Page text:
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OPEC coul get a Indonesia to rejoint the organization if not forced to cut oil production




Petroleumworld 07 27 2017

Indonesia is open to rejoining the Organization of the Petroleum Exporting Countries as long as it is not forced to curb its own crude oil production, the nation's energy and mineral resources minister said on Tuesday.

"We would have to have a concession for not following cuts from time to time," the minister, Ignasius Jonan, said in an interview in Houston, where he is meeting with major oil producers.

Indonesia said two months ago that it was considering rejoining OPEC after it had left and rejoined several times over the years. The country, which pumps about 800,000 barrels of crude per day, would become the group's 15th member.

The membership talks come as OPEC members grapple with an oversupply of crude around the globe, brought on in part by rising production from U.S. shale regions.

Indonesia imports roughly double the amount of crude that it produces, so it is happy with the current oil price, near $50 per barrel, Jonan said. When asked if that point of view would cause tension in an OPEC meeting, Jonan said it would "lead to more dialogue."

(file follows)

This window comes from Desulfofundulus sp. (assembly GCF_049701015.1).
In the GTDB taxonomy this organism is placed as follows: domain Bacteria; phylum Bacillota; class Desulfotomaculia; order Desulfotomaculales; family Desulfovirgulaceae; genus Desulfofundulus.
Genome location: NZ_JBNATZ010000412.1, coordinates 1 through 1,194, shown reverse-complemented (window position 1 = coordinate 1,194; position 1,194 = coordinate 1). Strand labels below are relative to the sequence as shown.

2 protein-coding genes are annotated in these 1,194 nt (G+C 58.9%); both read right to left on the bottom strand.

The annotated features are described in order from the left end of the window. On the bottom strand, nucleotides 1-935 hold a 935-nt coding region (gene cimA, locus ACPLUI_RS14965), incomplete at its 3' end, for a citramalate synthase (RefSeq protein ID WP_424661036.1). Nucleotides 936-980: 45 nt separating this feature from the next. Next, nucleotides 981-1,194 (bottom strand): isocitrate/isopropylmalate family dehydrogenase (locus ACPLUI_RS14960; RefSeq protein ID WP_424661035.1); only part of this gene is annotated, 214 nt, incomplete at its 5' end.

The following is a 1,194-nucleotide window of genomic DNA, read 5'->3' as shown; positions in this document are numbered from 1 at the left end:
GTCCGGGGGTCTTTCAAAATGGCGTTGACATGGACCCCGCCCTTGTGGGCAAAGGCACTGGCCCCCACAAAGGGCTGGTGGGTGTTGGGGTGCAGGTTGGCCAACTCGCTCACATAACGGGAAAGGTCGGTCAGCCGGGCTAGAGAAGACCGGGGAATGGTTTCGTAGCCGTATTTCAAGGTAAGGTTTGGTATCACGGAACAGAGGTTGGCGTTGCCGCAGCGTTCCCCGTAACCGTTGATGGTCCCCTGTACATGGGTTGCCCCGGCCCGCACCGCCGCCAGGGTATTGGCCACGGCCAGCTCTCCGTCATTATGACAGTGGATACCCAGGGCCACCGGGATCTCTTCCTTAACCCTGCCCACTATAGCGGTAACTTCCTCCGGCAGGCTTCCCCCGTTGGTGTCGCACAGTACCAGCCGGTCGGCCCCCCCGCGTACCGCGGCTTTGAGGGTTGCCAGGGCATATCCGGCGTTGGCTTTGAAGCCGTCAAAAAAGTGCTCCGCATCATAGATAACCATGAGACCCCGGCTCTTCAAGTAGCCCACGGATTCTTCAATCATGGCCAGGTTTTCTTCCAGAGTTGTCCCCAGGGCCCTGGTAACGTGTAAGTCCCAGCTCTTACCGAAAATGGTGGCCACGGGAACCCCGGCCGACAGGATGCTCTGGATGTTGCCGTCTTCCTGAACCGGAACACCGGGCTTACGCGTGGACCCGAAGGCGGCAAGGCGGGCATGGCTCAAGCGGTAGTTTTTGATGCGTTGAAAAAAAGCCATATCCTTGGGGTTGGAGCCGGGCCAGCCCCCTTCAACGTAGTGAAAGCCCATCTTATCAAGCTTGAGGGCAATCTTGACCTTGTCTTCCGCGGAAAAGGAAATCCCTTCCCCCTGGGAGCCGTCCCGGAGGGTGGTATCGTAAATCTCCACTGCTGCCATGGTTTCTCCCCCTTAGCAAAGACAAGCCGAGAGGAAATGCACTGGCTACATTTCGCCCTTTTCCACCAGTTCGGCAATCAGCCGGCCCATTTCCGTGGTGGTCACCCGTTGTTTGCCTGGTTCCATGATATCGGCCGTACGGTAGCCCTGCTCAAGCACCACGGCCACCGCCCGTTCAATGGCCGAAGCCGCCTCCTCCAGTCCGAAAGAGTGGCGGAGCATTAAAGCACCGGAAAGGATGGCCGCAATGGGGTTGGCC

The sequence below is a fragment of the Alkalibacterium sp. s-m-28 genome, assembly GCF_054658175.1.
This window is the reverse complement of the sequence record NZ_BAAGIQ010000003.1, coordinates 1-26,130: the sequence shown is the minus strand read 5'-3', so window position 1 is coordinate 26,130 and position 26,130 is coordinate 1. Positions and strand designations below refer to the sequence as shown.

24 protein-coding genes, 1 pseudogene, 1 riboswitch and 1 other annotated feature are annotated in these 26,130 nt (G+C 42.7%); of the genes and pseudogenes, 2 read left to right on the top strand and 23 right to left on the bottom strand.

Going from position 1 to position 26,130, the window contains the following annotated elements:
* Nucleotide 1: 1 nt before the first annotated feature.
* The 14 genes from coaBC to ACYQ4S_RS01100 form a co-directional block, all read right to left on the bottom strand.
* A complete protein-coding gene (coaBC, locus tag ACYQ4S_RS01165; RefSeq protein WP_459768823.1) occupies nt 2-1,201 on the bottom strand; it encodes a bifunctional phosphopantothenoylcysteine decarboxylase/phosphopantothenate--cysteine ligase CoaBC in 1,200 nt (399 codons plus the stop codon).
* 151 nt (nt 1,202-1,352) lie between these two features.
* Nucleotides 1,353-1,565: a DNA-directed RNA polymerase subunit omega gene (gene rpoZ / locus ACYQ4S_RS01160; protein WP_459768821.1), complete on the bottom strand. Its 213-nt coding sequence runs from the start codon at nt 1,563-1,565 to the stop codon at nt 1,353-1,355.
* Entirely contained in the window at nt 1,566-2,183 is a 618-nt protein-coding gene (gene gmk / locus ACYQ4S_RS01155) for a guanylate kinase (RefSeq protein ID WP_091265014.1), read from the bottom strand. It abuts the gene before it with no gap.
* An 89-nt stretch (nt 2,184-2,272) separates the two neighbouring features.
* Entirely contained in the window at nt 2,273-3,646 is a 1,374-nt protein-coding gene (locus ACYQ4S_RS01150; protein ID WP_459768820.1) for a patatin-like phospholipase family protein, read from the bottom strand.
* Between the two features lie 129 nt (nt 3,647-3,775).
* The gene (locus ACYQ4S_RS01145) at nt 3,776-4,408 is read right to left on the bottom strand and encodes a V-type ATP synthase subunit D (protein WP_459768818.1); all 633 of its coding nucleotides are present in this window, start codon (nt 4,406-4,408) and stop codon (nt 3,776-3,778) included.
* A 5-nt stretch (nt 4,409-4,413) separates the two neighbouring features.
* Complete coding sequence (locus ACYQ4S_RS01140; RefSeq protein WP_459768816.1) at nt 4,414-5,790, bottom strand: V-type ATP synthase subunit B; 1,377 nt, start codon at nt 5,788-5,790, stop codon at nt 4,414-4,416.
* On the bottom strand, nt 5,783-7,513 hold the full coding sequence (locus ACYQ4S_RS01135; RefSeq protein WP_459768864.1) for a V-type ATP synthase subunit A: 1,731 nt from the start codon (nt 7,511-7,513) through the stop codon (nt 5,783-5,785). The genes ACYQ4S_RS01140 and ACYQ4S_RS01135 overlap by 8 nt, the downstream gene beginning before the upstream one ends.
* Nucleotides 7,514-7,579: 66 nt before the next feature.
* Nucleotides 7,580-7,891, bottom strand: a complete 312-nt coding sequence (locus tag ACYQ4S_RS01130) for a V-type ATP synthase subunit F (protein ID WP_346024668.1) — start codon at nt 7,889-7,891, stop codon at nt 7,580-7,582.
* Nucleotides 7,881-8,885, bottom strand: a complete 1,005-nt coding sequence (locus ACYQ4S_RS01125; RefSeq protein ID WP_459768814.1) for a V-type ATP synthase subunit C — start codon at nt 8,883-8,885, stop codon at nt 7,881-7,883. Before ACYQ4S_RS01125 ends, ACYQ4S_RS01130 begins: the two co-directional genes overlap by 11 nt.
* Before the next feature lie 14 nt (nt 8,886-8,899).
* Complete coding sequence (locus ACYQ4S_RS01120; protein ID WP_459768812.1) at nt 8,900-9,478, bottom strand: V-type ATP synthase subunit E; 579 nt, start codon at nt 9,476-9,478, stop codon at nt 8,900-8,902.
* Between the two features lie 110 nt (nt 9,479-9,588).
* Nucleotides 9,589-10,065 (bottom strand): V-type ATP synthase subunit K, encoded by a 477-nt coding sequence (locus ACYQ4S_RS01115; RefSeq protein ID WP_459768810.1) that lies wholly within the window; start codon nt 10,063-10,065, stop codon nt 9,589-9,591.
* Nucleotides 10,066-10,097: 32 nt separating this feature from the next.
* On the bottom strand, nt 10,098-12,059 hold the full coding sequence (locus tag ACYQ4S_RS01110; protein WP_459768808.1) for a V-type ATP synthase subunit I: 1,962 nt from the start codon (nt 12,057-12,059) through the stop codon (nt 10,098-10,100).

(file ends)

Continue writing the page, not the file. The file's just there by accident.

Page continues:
Jonan, who was appointed energy minister last year, is meeting with Chevron Corp, Exxon Mobil Corp, ConocoPhillips and others in Houston this week, a stop on a multi-nation tour to bolster interest in investing in Indonesia.

"This is all part of an effort to have a more open dialogue with our business partners," Jonan said.

The minister said he had a long discussion with Chevron about the company's operations in the Permian Basin, the largest U.S. oilfield.

"The production capacity keeps growing. That's significant," he said. "If shale oil production keeps going up, that means U.S. imports of crude oil is going down."


Jonan also addressed a permit dispute with Freeport-McMoRan Inc, the world's largest publicly traded copper miner, over operations in Indonesia.

To bring an end to the long-running negotiations, Freeport would need to build a smelter in Indonesia and divest 51 percent of its holdings in the country in order to renew its license, Jonan said, calling the terms non-negotiable.

"There is no option," he said. "It they don't, it's OK, but they cannot export."

For its part, Freeport said on Tuesday as it reported quarterly results that it was making progress in discussions with the Indonesian government.

Story by Ernest Scheyder; Editing by Leslie Adler from Reuters.

07 26 2017

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